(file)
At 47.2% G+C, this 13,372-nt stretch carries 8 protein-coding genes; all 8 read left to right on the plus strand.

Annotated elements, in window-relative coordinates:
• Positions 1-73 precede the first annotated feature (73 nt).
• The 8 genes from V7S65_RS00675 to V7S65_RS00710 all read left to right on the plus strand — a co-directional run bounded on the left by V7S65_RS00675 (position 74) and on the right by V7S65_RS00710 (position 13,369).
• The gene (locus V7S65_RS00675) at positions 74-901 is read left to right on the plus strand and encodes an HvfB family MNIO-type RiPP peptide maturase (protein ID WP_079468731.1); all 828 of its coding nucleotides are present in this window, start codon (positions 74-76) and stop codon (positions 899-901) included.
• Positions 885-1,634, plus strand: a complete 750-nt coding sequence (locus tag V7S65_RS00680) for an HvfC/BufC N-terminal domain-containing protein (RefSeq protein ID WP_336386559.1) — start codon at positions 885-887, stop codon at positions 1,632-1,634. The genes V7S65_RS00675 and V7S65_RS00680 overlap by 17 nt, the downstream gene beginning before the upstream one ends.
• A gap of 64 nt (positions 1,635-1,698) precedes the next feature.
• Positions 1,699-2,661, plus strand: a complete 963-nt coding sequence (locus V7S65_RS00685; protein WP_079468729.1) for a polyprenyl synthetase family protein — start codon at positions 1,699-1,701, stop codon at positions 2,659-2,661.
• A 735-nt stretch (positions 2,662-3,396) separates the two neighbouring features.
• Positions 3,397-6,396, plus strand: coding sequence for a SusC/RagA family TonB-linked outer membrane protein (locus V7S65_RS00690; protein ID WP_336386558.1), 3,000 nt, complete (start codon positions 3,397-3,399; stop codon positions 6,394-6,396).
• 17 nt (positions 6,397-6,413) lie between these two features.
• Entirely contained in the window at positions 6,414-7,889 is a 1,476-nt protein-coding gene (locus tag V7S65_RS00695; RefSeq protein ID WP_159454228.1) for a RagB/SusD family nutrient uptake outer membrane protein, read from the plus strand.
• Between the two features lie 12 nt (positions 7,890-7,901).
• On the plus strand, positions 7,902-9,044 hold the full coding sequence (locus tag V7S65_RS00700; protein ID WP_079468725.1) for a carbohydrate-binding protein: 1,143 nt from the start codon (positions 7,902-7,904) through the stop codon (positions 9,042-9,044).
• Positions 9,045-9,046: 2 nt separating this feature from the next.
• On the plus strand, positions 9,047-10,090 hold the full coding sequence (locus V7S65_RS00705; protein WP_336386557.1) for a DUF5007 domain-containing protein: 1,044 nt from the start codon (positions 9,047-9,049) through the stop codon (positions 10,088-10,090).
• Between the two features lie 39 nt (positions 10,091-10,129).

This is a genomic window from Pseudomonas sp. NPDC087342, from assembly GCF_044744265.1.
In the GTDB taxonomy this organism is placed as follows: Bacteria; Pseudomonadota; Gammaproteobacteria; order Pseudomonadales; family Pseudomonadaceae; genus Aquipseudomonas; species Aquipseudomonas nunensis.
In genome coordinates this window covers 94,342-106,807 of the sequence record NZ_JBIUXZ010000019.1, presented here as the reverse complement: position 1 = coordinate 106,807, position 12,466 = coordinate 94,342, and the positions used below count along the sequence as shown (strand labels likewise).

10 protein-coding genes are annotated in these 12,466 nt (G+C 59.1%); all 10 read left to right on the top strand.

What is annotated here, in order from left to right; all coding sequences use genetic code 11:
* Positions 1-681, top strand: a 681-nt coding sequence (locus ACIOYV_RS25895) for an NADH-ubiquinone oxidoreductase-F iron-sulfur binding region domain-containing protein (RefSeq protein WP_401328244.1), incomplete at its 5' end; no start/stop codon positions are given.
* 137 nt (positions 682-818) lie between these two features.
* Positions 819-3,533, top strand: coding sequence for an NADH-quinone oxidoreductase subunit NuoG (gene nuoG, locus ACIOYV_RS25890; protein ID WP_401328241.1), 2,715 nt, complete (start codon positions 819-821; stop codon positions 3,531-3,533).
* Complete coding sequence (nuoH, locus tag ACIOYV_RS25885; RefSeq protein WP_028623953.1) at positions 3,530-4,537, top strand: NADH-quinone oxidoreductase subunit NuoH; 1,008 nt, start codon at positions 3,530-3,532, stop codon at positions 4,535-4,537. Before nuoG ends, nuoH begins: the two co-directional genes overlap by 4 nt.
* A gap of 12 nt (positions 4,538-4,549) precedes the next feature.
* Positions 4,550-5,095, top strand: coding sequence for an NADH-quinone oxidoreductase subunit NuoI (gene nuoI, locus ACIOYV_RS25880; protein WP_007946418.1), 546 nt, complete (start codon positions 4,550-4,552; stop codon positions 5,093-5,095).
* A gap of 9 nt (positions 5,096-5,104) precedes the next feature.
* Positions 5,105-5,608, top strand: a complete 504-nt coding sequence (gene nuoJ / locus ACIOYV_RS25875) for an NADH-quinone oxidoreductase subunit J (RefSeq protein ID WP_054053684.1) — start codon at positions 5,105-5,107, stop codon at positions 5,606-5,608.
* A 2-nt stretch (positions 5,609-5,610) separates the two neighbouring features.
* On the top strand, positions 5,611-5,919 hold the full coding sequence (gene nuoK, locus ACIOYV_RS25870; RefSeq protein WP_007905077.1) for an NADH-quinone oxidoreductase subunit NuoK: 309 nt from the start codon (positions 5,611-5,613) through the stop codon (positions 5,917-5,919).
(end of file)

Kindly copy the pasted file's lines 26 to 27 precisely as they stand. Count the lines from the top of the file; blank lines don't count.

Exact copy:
* Complete coding sequence (nuoH, locus tag ACIOYV_RS25885; RefSeq protein WP_028623953.1) at positions 3,530-4,537, top strand: NADH-quinone oxidoreductase subunit NuoH; 1,008 nt, start codon at positions 3,530-3,532, stop codon at positions 4,535-4,537. Before nuoG ends, nuoH begins: the two co-directional genes overlap by 4 nt.
* A gap of 12 nt (positions 4,538-4,549) precedes the next feature.